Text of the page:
Business Tips

construction financing

5 ways to finance your construction company

There are a lot of costs associated with starting a construction or field service business. From equipment to payroll to renting office space, the monthly bill certainly isn’t cheap. On top of that, a handful of clients being late to pay (something not uncommon in construction) could cause you to miss payroll or dip into your savings—possibly leading you into a financial downward spiral.

While bootstrapping, or self-financing, is certainly the best overall option when it comes to funding your construction company or projects, for many it simply isn’t a possibility. This is why many people turn to financing options to help launch their business, or to fund a new venture within an already-established company, such as purchasing new equipment or expanding departments.

#1. Equipment Financing

There are financing options available for construction professionals outside of monetary lending. One is equipment financing. With this option, lenders lease out expensive equipment, from cement trucks to bulldozers, and the recipients pay as they go.

There are financing options available for construction professionals outside of monetary lending.

As long as you can make the monthly payments for the equipment, you’ll have access to it until you pay it off and become the owner. For those in need of certain equipment to give your business a refresher or take you to the next level, equipment financing might be your best bet.

#2. Financial Lending Startups

Third parties exist now in addition to more traditional vendors to help finance your business. Two examples are Kabbage and BlueVine, which provide loans up to $250,000 for small business owners across a wide variety of industries. These startups generally have low to moderate interest rates.

One of the positive aspects of this option is the speed at which you can get approved and gain access to your funds. In some instances, you can finish the process in as little as a couple days, making it a convenient way to cover weekly payroll costs or unexpected expenses. Some potential downsides to this option are needing excellent credit to get approved for the loans, as well as the moderate interest rates attached to the funds.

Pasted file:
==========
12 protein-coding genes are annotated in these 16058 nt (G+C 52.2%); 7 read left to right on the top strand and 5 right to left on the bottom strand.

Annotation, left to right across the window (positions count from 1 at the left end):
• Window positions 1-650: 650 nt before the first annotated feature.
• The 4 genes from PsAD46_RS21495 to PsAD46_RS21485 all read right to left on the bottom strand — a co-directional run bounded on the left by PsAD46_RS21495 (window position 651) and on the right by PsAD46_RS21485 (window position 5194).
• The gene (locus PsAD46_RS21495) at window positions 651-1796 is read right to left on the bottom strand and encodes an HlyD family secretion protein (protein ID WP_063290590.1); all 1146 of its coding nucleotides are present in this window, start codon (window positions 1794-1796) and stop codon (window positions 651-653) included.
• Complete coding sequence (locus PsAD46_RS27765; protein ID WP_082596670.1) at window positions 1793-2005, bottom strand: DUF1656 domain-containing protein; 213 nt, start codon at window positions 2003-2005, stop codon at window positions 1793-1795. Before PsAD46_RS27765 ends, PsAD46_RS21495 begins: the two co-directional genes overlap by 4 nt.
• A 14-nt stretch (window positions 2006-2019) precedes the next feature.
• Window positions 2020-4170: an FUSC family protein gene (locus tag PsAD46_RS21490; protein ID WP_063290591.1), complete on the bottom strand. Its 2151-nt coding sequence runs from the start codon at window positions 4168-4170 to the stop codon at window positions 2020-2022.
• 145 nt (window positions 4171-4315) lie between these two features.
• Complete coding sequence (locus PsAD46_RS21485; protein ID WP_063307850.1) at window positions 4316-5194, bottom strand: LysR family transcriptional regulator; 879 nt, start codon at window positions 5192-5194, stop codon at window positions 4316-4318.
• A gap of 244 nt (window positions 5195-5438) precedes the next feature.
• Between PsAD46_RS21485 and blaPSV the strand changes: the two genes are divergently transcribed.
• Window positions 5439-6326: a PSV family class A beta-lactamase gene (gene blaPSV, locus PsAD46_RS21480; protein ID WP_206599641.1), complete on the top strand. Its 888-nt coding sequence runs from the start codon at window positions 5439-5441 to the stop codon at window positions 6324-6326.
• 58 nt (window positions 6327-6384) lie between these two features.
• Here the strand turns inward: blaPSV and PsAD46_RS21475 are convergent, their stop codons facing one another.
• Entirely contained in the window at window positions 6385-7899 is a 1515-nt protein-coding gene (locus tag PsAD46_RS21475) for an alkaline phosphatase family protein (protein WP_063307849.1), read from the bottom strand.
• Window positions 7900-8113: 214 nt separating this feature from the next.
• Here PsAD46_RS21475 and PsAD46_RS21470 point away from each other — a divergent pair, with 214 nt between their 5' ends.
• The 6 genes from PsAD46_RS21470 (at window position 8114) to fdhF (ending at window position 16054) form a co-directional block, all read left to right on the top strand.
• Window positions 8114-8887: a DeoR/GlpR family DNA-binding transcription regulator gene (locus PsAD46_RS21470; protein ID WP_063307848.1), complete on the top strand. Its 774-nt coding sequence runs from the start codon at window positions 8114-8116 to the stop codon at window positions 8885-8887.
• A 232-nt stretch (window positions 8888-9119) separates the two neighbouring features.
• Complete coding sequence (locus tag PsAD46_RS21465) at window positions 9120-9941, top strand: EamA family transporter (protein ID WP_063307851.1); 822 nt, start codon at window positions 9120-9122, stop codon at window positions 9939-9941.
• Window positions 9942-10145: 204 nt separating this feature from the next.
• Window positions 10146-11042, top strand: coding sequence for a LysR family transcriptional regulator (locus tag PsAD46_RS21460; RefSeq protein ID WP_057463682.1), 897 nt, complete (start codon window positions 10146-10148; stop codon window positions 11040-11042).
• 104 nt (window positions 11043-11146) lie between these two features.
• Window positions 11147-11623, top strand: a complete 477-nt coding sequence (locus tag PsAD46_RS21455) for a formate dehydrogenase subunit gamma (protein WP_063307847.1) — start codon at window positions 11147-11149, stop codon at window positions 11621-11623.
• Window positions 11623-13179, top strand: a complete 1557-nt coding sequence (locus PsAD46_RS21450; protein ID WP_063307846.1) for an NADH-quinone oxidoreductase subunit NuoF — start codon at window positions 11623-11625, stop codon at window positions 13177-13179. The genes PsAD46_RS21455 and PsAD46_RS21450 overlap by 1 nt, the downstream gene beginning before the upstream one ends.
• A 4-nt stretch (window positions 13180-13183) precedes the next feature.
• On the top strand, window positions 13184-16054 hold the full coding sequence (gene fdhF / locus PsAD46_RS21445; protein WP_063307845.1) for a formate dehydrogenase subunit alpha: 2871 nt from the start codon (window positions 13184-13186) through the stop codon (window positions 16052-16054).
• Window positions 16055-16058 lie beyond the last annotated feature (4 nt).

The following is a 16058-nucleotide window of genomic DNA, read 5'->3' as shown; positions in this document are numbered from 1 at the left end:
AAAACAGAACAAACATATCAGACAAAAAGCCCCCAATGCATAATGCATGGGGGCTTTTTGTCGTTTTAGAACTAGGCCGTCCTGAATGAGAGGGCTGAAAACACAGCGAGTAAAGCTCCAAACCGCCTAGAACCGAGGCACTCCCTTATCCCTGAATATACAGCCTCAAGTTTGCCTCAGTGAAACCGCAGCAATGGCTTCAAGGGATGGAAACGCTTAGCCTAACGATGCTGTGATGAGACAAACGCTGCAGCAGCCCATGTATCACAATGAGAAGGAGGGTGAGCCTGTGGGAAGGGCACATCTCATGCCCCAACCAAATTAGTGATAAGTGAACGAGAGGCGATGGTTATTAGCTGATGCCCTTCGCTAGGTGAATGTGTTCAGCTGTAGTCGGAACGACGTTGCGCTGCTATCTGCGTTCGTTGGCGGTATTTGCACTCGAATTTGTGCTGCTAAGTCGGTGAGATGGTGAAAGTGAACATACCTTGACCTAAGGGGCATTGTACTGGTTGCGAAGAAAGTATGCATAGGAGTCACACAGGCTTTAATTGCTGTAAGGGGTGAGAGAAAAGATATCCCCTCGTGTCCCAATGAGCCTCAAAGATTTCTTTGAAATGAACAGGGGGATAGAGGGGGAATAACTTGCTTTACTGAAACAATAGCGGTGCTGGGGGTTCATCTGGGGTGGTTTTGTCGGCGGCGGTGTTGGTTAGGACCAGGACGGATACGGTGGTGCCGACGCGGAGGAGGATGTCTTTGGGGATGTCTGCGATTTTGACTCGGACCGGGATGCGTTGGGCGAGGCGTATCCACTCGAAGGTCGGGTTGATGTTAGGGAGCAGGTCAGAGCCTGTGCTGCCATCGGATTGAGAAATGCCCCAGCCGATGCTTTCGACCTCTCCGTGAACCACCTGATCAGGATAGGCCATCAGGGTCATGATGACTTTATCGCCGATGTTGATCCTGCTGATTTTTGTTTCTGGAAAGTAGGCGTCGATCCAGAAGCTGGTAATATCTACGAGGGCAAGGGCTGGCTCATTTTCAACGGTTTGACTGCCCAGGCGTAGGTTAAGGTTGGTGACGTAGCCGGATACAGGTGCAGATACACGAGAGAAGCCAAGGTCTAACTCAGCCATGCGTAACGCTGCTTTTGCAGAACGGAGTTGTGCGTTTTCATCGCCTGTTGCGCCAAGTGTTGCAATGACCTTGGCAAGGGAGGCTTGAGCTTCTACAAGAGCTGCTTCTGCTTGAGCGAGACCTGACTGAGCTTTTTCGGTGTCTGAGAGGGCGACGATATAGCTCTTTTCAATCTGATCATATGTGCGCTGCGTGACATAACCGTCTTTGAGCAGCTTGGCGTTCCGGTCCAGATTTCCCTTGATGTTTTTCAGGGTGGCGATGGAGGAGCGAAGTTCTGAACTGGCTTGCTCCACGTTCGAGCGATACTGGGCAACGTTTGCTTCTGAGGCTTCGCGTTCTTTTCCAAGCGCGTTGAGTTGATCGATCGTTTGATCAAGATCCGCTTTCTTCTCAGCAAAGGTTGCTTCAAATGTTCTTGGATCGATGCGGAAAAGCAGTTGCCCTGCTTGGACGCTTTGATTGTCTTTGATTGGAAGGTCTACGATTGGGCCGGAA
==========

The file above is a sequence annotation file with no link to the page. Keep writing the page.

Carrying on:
#3. Investors

Investors aren’t just for hip tech startups. There are plenty of early-stage investors, known as angel investors, who specialize in all different types of industries. To find them, you can search through the Construction section on AngelList here, or on LinkedIn by searching by job title (“construction angel investor” or “construction investor”).

Investors are a terrific option for any business owner looking for more than just a blank check. Oftentimes, investors are former construction or field service savants who were successful in the industry—making them a great resource for mentorship or guidance when it comes to business decisions.

One of the cons of this choice, obviously, is that it can be difficult to get in touch with investors and land their funds. On top of that, the exchange of money often involves giving up some sort of equity or stake in your company. So, if you want complete ownership of your company, investors wouldn’t be the best route to take.

#4. Bank and SBA Loans

SBA and other bank loans are among the most popular options for financing construction ventures. Given their flexible terms, low interest rates, and wide variety of loan amounts, they’re a particularly solid alternative for entrepreneurs looking to launch a construction business.

The cons? Getting approved for one can be pretty tough given both the personal and business credit requirements. Also, in the event your business closes doors or comes upon unfavorable circumstances like financial hardship, you’ll need to personally pay back at least 85 percent of the loan out of pocket.

While money doesn’t grow on trees, luckily, there are plenty of options out there for anyone trying to launch or give a financial boost to their construction business.

#5. Business Term Loans

Business term loans are a good choice for those who don’t meet the requirements to qualify for an SBA loan. The lump sums of business term loans are generally handed out faster than banks loans as well, so if you’re in a position where you need the money fast, this could be a nice fit. Much like other forms of loans, the interest rates vary far and wide from lender to lender and situation to situation, so be sure to weigh your options before signing the dotted line.

While money doesn’t grow on trees, luckily, there are plenty of options out there for anyone trying to launch or give a financial boost to their construction business. Before jumping into one option or the other, though, be sure to do your research to see which works best for you.